Small Business Owner/ Risk Officer – One of the Same! Part 2

In Part 1 we spoke about the importance of planning for the loss of a key employee from the business, making certain the employee/s responsible for profitability can be replaced due to unexpected loss due to death or disability.

In Part 2 we are going to look into what happens with a partnership if there’s an unexpected loss of one of the partners, how is he operation going to continue? Enter The Buy Sell Agreement.

A buy–sell agreement, also known as a buyout agreement, is a legally binding agreement between co-owners of a business that governs the situation if a co-owner dies or is otherwise forced to leave the business, or chooses to leave the business.

Business owners operating as a partnership and are concerned about how the death or disability of a co-owner might affect its operation, a funded buy-sell agreement can help by ensuring that you will be able to purchase your partner’s share, eliminating any doubts about the continuation of the business. You can also avoid the dilemma of being in business with your partner’s survivors, whom may not have the same goals for the future of the business or may not be willing or capable to be productive towards profitability, but always happy to access the business acccount. The funds provided as a result of the proactive planning in a buy–sell agreement, between co-owners of a business can provide a benefit for the deceased partner’s family. The benefit from their point of view, is that of course they may be able to be qiuckly compensated with much needed cash to pay off debt, or to ensure the continuation of the family’s standard of living.

There are also costs and possible disadvantages involved in establishing a buy-sell agreement. One such disadvantage is that the agreement typically limits your freedom to sell the business to outside parties. If you think that a buy-sell agreement might benefit you and your business, consult your attorney and financial professional about the pros and cons of setting one up.

Information provided has been prepared from sources and data we believe to be accurate, but we make no representation as to its accuracy or completeness. Data and information is provided for informational purposes only, and is not intended for solicitation or trading purposes. Please consult your tax and legal advisors regarding your individual situation.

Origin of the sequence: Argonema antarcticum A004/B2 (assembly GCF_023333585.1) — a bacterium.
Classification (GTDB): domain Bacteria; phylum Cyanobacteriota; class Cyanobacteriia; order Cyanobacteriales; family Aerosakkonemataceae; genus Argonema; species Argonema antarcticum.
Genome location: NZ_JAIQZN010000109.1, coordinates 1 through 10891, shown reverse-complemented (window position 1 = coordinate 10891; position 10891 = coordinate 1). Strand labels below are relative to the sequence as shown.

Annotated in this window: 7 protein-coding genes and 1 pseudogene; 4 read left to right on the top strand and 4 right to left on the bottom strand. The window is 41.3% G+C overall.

Small Business Owner/ Risk Officer – One of the Same! Part 1

As a small business owner, it is your job & responsibility to grow & protect your business, but of course you’re faced with many challenges when it comes to running a successful operation – challenges that curb you’re attention away from making important financial planning decisions for your business, employees and of course your family. 

Apart from your home,your business is typically your largest asset & in most cases with small business owners, your main source of income, so here are a few tips to help you hold onto what you’ve worked so hard to build.


Key person planning indemnifies the employer (Business) or partner/s for the event of loss or disability of one of its most precious assets; the key person, the employee chiefly responsible for the majority of income or profitability. 

Having a plan can replace income for:

  • Losses in sales, client retention and/or credit
  • The cost for hiring & training a new employee
  • Delays or halts in ongoing projects

In most cases with small privately held businesses the owner/ operator is the key employee, also typical is the fact that your personal & business affairs are closely intertwined and so should be handled simultaneously. Having Key Person planning in place is crucial if the business and your family are to successfully continue in the time of crisis.

Next…What About Partnerships? The Buy/Sell Agreement


Posted by APlanGroup